APM Survey Rebuttal

Earlier this week, you may have seen a survey conducted by the Association for Palliative Medicine of Great Britain and Ireland, which claims that most palliative care doctors would refuse to participate in assisted dying if it were legalised. Having looked at the survey, of just 58 respondents, it is important that we challenge these assertions. Below is a brief rebuttal and a quote from the Medical Advisory Group (which includes palliative care specialists) supporting Liam McArthur’s Scottish Bill proposal.

APM Survey Rebuttal 

·       Firstly, the survey sample size is very small – only 58 people responded. This sample size is not representative of Scotland’s wider palliative care community, where thousands of practitioners are involved in delivering palliative care.

·       40,000+ people die each year in Scotland with a palliative care need. We must be careful that the views of 58 doctors (which is a tiny minority of those involved in palliative care in Scotland) do not have undue influence on the end-of-life care choices available for our population.

·       The 2020 BMA poll (sample size over 30,000) showed 34% of respondents with a license to practice in the UK said they would be prepared to actively participate in the assisted dying process should the law change. This equates to thousands of licensed doctors across the UK.

·       The APM survey results do not specify the participant’s experience in palliative care or area of work, therefore, caution must be taken here. Likewise, a large proportion of palliative care is not undertaken by specialists (those surveyed) as it is the role of every GP, Cardiologist, Oncologist, Haematologist, Geriatrician, Hepatologist etc., i.e. every doctor. Palliative care provision also includes nurses, social workers, physios, OTs, psychologists, and carers – none of whom were surveyed.

·       On the first page, they mention how “only 2 doctors were willing to administer these drugs.” However, this is not in line with Liam McArthur’s proposal, where it has been repeatedly affirmed that only the patient themselves would take the medication. The wording in the survey falsely intimates that doctors would be delivering lethal drugs – this is not the case and would remain a criminal offence.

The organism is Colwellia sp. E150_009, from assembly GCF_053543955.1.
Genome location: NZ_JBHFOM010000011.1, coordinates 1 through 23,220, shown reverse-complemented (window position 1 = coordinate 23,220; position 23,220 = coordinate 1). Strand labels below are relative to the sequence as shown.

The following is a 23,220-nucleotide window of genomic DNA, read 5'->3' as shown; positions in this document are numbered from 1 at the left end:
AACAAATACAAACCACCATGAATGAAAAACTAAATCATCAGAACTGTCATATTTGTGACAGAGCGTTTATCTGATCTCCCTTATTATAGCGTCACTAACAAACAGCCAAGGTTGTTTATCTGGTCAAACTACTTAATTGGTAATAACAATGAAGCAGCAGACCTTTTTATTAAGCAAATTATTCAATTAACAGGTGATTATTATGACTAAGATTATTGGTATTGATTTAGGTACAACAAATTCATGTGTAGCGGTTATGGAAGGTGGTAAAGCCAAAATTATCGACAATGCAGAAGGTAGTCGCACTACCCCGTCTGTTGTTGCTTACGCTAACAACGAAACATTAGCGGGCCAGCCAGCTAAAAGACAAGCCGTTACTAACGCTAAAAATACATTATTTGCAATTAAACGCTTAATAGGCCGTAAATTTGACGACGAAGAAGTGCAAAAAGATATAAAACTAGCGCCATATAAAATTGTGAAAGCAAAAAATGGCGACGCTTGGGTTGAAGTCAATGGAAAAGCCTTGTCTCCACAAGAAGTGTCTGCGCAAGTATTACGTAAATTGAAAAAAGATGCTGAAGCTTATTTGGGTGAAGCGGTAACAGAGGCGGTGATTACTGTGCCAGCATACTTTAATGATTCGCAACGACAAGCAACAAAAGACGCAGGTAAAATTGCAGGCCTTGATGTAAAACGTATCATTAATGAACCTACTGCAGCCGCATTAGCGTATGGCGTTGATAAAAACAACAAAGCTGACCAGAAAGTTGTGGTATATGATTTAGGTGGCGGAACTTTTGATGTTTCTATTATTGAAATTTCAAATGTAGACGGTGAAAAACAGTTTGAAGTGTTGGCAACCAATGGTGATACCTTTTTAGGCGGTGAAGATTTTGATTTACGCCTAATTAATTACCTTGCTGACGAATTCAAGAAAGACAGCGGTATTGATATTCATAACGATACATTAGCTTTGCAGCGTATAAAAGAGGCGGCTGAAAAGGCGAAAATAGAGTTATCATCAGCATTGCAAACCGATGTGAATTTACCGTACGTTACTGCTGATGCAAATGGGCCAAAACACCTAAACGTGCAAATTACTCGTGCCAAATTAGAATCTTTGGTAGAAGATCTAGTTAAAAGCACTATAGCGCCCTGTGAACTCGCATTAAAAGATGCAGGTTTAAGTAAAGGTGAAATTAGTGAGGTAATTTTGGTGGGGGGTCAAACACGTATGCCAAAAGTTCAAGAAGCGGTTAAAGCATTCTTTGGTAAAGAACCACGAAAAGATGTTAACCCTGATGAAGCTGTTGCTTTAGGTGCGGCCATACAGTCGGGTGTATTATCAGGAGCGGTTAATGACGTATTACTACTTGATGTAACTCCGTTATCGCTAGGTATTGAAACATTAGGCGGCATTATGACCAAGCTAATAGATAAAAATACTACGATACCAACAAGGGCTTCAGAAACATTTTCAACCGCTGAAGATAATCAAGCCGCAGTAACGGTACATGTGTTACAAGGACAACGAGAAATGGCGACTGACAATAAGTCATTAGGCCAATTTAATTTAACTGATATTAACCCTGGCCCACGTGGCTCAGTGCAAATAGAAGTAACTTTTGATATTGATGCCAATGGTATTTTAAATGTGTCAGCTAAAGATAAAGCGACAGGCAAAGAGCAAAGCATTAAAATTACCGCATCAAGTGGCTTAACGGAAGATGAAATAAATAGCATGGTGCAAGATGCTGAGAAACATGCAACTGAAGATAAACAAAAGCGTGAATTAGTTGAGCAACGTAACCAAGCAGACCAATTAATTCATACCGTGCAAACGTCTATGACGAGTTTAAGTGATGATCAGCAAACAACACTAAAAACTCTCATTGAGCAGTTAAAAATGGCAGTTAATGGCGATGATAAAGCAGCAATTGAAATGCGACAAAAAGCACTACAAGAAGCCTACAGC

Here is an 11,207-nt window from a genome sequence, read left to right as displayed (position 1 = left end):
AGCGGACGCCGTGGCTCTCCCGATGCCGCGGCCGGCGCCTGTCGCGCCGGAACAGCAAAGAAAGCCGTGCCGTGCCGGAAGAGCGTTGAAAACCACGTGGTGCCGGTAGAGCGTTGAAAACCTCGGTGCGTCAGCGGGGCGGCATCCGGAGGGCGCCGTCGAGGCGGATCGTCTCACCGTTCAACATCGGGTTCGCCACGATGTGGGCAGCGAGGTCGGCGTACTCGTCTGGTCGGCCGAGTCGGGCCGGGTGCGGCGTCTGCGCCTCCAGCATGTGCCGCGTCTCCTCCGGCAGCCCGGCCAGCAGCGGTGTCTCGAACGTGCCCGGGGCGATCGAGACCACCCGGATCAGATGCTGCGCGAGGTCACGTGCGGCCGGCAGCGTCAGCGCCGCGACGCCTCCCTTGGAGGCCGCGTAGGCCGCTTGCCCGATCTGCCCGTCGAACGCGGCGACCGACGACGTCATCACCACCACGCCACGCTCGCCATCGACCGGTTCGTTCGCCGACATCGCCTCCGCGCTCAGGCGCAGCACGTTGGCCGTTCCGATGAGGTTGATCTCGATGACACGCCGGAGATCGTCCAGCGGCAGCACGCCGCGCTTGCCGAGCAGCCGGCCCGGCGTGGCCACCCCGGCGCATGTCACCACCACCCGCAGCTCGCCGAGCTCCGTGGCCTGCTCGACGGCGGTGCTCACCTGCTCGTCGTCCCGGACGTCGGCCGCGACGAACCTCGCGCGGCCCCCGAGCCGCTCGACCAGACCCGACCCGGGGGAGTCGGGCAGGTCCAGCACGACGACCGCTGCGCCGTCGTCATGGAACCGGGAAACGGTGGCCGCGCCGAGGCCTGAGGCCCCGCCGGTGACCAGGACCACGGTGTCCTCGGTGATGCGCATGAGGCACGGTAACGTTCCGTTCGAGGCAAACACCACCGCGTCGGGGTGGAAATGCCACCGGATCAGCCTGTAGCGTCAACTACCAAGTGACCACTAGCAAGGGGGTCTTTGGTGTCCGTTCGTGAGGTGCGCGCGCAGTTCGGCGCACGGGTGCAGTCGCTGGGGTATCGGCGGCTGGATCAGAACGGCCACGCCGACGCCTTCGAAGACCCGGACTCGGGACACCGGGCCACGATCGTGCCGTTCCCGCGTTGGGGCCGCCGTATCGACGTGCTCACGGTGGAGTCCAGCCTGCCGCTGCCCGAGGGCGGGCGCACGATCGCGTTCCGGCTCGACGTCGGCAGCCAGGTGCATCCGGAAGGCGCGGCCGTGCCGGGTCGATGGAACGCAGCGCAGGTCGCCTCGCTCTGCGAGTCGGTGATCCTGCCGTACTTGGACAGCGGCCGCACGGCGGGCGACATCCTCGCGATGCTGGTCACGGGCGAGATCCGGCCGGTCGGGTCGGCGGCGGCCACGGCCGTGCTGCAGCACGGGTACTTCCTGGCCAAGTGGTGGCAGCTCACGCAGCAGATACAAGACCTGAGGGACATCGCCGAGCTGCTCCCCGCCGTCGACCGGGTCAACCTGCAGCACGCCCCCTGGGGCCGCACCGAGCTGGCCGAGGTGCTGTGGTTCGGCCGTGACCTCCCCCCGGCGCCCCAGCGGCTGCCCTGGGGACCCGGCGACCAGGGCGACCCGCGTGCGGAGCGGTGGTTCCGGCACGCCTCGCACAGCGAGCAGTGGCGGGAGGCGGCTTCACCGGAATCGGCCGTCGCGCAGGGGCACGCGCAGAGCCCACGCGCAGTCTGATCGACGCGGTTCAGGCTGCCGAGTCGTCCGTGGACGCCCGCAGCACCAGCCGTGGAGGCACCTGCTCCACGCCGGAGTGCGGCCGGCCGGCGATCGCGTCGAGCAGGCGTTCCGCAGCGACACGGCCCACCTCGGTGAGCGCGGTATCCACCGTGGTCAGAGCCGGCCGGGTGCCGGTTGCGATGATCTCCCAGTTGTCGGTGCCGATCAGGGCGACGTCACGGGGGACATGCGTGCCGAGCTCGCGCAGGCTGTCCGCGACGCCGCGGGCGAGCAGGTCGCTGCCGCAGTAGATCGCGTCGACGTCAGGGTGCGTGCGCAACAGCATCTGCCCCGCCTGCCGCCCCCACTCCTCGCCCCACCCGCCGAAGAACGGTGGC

·       We know that those opposed are more likely to respond to a survey of this kind. And those who are not opposed are afraid to state a view, as evidenced by the consultation response where hundreds of practitioners said they were supportive but wished to remain anonymous whilst it remained illegal.

·       Where assisted dying is legal, support amongst doctors grows as the practice becomes accepted and data is accumulated showing it to be a safe, robustly regulated, and peaceful death. In the USA, where assisted dying is legal in ten states, acceptance has grown over the decades. Medscape recently did a survey of 5000 US doctors showing that support for AD has risen. More specialists (57%) than primary care physicians (51%) are in favour of assisted dying being legal, with the number of doctors willing to prescribe going up each year as practitioners are assured by the data.

·       Liam McArthur has repeatedly stressed that, where possible, he fully intends to accommodate conscientious objection for practitioners who do not wish to take part in assisted dying whilst also making provision for those who are willing to prescribe medication for the patient to take.

In response to the APM survey of 58 doctors opposed to assisted dying, members of the Medical Advisory Group said:

“We are encouraged to see colleagues engaging with the debate on assisted dying. However, the survey does not explain the volumes of palliative medicines administered, on a daily basis, to keep patients sedated due to uncontrolled pain and severe end-of-life agitation, which is a possible deterrent for many doctors working in this field. Or the number of patients who state to nurses and carers that they wouldn’t leave animals in this state, as they experience the total effects of dying in the modern age.

The survey would have been more useful to the ongoing development of the proposal if it had come from a multidisciplinary group larger than 58 people and had constructively addressed the specific proposal. Where the survey report highlights vulnerabilities in safeguards, they have not provided any evidence to back up this statement. An evidence-based approach is imperative, given the level of scrutiny afforded to this topic.

It is important to remember what palliative care was originally about – providing comfort and alleviating suffering, which is what this option/bill will do for many. We support the ongoing work to develop more and better palliative care and are reassured that in countries where assisted dying is legal, there has been an increase in investment in palliative care.

We know that having the choice of assisted dying gives comfort and reassurance to the terminally ill. By not providing access to assisted dying or having the option available to many facing the end of their life in Scotland, we are not honouring our patient’s wishes.”